EMI valuations for EMI schemes
EMI valuations for EMI schemes

The following Share Incentives guidance note provides comprehensive and up to date legal information covering:

  • EMI valuations for EMI schemes
  • Restricted shares and EMI valuations
  • Why do you need to obtain an EMI valuation?
  • EMI valuation process for a public company
  • EMI valuation process for a private company

Restricted shares and EMI valuations

Restricted shares are shares which are subject to any restrictions described in sections 423(2)–(4) of the Income Tax (Earnings and Pensions) Act 2003 (ITEPA 2003). See Practice Note: What are restricted securities?

There are two types of market values in respect of restricted shares which may be required for enterprise management incentives (EMI) purposes:

  1. actual market value (AMV)—this is the market value of a share taking into account any restrictions and risks of forfeiture, and

  2. unrestricted market value (UMV)—this is the market value of a share ignoring any restrictions and risks of forfeiture. Where the shares are restricted, this will be the higher of the two values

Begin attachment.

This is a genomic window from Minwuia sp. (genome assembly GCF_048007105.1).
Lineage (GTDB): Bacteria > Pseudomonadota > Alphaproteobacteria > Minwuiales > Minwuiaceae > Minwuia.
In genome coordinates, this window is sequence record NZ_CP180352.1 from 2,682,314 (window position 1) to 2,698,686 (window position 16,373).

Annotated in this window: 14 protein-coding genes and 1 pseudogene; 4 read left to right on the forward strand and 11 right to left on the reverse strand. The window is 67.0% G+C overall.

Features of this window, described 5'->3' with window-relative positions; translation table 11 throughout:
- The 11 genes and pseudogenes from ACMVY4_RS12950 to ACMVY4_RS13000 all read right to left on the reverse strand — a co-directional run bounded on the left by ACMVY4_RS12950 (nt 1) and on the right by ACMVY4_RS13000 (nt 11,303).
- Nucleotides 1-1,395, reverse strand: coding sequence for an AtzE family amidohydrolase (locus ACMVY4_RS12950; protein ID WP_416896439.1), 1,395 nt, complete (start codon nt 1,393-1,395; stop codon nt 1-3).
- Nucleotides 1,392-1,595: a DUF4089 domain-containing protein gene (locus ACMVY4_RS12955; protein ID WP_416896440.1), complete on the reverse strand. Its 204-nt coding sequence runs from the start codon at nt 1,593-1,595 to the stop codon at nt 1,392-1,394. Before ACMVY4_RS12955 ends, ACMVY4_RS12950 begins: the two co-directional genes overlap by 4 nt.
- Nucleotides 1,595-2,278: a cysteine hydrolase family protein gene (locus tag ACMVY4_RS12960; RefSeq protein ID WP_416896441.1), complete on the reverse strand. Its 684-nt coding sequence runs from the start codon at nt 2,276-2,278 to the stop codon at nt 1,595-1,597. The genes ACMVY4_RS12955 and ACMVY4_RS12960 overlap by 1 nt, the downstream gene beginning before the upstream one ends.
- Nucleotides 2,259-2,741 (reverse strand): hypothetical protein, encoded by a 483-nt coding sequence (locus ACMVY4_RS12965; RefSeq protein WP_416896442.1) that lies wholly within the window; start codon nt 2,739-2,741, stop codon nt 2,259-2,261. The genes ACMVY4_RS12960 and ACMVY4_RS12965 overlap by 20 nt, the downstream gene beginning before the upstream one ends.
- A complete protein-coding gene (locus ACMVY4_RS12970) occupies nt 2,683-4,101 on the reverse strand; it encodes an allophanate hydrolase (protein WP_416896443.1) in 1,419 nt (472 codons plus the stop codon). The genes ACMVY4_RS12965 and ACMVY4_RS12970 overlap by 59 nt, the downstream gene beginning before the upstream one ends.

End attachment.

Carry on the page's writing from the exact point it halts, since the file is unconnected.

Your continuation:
For EMI purposes, the AMV is used when determining whether income tax and National Insurance contributions (NICs)—employee’s and employer’s will be payable on the exercise of the options. For further details on the tax treatment of an EMI option, see Practice Note: Enterprise management incentives (EMI)—income tax and NIC treatment of options.

The UMV is used to calculate whether the EMI options are within the individual limit of £250,000 and the company limit of £3m. For further details of these limits, see Practice Note: EMI—limits on EMI options.

A company may sometimes take the view that certain restrictions do not depreciate value and that therefore the UMV and the AMV are